by Benjamin Nardolilli
In Praise of Political Disunity
The family of flags waving
Out before the United Nations,
Teasing the tower and shell
With cotton and rayon fingers,
Do their best to remind the world
That it may be smaller, but still
It hangs like a rose window,
A round portrait of many borders.
Great empires make great mistakes,
The decision of a Chinese emperor
Doomed a quarter of the world’s people,
Yet the artists of Tuscany
Could always pack up and move to Venice
In a few days time, if their patrons
Tried to tighten their purse strings.
Oriental explorers had their junks rot
Once the ports were closed, they went inland
Or turned to fishing, many turned to piracy
In hopes of sailing the wide open sea,
Columbus, bowed down and out of Europe’s courts
Before finding a home before the Iberian thrones,
A dozen Latin speaking hosts,
Each one at war with the other,
Traded men like him in constant imitation,
Italians exploring Canada,
Danes leaving Siberia, and
Spaniards in service to the Portuguese,
Trying to find the Spice Islands.
What race could take place, to reach the moon,
If only one team was entered, if all would win
By arriving at the destination?
The metal ball slung around the orbit of the earth,
First alone, then with a canine, then finally
With a man inside, set the starting line
And sculpted the finish with flourish,
A distant legacy of grandiose proportions.
Two pillars, two rockets, two views of the world
When floating around in space, with singularity
Things would have wound down, the initial surprise
And excitement, unable to be sustained for its own sake,
No colorful rivalry keeping the energy going, the demand
For new frontiers, new battlefields unheard of and unmet.
Somewhere to flee, that’s most important,
As long as there’s a different place,
Either a dictator’s paradise or a democratic plantation,
The thinker and the feeler can act,
Ready to move and run should the mob or police come,
When the world’s an endless island, political Pangaea,
Nothing can be opposed, there is no necessity for change,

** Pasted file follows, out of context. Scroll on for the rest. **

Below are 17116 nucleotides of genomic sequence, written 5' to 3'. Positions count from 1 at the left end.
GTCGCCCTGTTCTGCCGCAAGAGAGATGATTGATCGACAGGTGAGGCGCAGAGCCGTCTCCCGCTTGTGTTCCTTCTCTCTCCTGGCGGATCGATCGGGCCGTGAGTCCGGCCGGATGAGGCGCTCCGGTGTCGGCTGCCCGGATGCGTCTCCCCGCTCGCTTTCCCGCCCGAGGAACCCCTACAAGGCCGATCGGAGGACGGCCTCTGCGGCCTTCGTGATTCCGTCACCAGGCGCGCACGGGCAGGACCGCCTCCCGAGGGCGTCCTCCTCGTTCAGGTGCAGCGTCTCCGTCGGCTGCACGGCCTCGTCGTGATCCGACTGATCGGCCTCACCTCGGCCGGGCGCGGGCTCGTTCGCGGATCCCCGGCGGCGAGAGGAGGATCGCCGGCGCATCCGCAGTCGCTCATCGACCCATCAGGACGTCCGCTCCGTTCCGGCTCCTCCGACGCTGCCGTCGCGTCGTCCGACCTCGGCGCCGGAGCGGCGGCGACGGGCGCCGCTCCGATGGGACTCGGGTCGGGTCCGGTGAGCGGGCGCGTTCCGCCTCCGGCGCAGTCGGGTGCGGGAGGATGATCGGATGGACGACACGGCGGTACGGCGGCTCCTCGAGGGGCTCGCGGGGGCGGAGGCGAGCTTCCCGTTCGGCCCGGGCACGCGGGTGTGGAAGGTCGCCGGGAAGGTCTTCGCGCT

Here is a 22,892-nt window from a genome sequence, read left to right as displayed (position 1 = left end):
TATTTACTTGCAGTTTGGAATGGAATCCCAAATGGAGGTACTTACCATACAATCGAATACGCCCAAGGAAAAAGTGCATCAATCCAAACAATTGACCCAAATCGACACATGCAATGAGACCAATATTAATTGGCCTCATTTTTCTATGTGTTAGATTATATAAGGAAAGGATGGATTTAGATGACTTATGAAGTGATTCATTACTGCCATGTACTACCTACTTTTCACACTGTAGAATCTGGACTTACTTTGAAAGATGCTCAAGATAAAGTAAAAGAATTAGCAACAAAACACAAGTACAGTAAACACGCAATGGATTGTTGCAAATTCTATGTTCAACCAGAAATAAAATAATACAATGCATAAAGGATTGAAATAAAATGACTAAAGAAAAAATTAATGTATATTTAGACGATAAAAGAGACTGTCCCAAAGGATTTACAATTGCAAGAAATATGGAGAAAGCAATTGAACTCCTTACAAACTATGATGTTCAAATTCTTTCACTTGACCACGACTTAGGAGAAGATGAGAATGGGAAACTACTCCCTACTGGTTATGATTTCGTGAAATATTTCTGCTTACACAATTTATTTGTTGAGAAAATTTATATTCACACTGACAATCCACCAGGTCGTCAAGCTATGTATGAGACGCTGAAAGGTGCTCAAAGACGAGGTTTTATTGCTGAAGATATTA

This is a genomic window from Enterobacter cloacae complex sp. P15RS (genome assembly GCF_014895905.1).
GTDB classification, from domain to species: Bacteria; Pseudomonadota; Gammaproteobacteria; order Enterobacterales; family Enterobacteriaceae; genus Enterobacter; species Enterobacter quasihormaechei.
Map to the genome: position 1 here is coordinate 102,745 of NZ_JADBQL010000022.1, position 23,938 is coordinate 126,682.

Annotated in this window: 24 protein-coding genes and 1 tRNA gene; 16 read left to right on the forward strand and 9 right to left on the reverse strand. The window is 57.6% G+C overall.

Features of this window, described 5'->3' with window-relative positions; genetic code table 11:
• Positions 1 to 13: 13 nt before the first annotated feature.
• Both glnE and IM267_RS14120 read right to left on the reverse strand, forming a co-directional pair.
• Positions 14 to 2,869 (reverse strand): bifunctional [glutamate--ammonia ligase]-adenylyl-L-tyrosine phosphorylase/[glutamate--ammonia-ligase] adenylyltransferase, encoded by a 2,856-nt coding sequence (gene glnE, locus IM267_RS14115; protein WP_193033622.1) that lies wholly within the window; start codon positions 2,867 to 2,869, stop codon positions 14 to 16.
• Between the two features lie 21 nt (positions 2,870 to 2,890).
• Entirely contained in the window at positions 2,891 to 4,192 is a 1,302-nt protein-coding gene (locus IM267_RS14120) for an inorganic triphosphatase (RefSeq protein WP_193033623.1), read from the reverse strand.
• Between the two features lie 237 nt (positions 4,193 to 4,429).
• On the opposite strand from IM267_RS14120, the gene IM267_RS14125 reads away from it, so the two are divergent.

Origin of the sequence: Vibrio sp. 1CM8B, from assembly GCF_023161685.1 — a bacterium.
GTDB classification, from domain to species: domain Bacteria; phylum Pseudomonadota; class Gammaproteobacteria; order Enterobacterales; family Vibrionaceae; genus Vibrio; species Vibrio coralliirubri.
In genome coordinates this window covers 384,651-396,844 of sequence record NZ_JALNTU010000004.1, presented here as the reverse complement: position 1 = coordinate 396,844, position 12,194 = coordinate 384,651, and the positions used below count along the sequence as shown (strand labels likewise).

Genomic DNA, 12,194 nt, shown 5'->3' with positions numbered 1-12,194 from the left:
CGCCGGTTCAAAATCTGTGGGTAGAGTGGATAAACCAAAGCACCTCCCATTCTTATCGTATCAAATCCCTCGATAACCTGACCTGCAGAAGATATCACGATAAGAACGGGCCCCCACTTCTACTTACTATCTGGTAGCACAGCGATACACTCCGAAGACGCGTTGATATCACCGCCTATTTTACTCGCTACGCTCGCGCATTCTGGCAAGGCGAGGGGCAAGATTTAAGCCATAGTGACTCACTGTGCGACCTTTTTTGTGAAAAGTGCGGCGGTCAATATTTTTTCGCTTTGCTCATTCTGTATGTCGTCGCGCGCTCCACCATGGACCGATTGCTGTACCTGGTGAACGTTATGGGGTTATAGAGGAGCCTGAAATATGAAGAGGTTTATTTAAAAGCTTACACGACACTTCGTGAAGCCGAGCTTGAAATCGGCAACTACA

No source for inspiration, a most perfect place
Where no alternative is known.
Selma to the Sea
Looking for salt, we know
Where to find it, enough
For everyone to live off,
And we have tasted plenty too,
In the blood lost
And labor spent,
Tears shed over bodies
Swinging in the trees,
We both say, no more.
They cannot stop a people,
For people are the soft gears,
That armies and states ride on,
A person, yes, they can
Separate one, a bud
Seized from a branch
And cut it to pieces,
But the whole tree is too much for them,
Especially when they need us
To climb up and pick the fruit.
While you look for the water,
We are covered in it,
Cyclones of men and dogs
Keep us to the walls,
We admire the brickwork
With our lips and nails,
And we have spun our own cloth,
Turned our wardrobes from vanity,
To hospitality, remembering
What it was that kept you in the field,
Your fingers bloody from the bulbs
That we were the first to pick.
You are not alone,
Sutras and psalms,
We’ll sing together at liberation,
You were not alone at the shore,
We were watching you
And felt our own chains lighten,
You were not alone in your burning bushes,
Reclaim your crosses from their fires,
Like we seized our twisted ones
From the gas chambers,
And we will both spread ashes,
And mourn all those kept from seeing
The promised land.
And the sacred river running free.
The Noisy Dictators
You know them,
The noisy dictators,
Who stick your ears
In everything, who want
You to be an extra
In the soundtrack playing
Alongside their lives.
They rule through
Plucking the air
And holding it hostage
In a gulag halo around you
While you sit
And try to let the passing glare
Of the commuting world
From their sphere of influence.
You might find amongst them,
Some enlightened despots,
Who will blast Bach and Brahms
But most of the time
It’s an unadorned autocrat
Unable to give himself
A fruit salad of medals,
Playing next to you,
Trying to get your ears
To fall like petals to the floor,
With a song that cannot escape gravity.
Call for a coup:
For a set of headphones
To be replaced by a stereo,
A change of tempo
Is nice and necessary,
But pray for a revolution,
Armies marching brightly,
But in silence, the masses
Rising up in the name of quiet
To pull the plug
And bring the dictators
To a place they must pass
Over in silence.
Benjamin Nardolilli is a twenty one year old writer currently attending New York University, where he studies creative writing, history, and philosophy. His work has appeared previously on the website Flashes of Speculation and he has had poetry published in Nurit Magazine, Perigee Magazine, Canopic Jar, and Lachryma: Modern Songs of Lament. In addition he also maintains a blog at mirrorsponge.blogspot.com.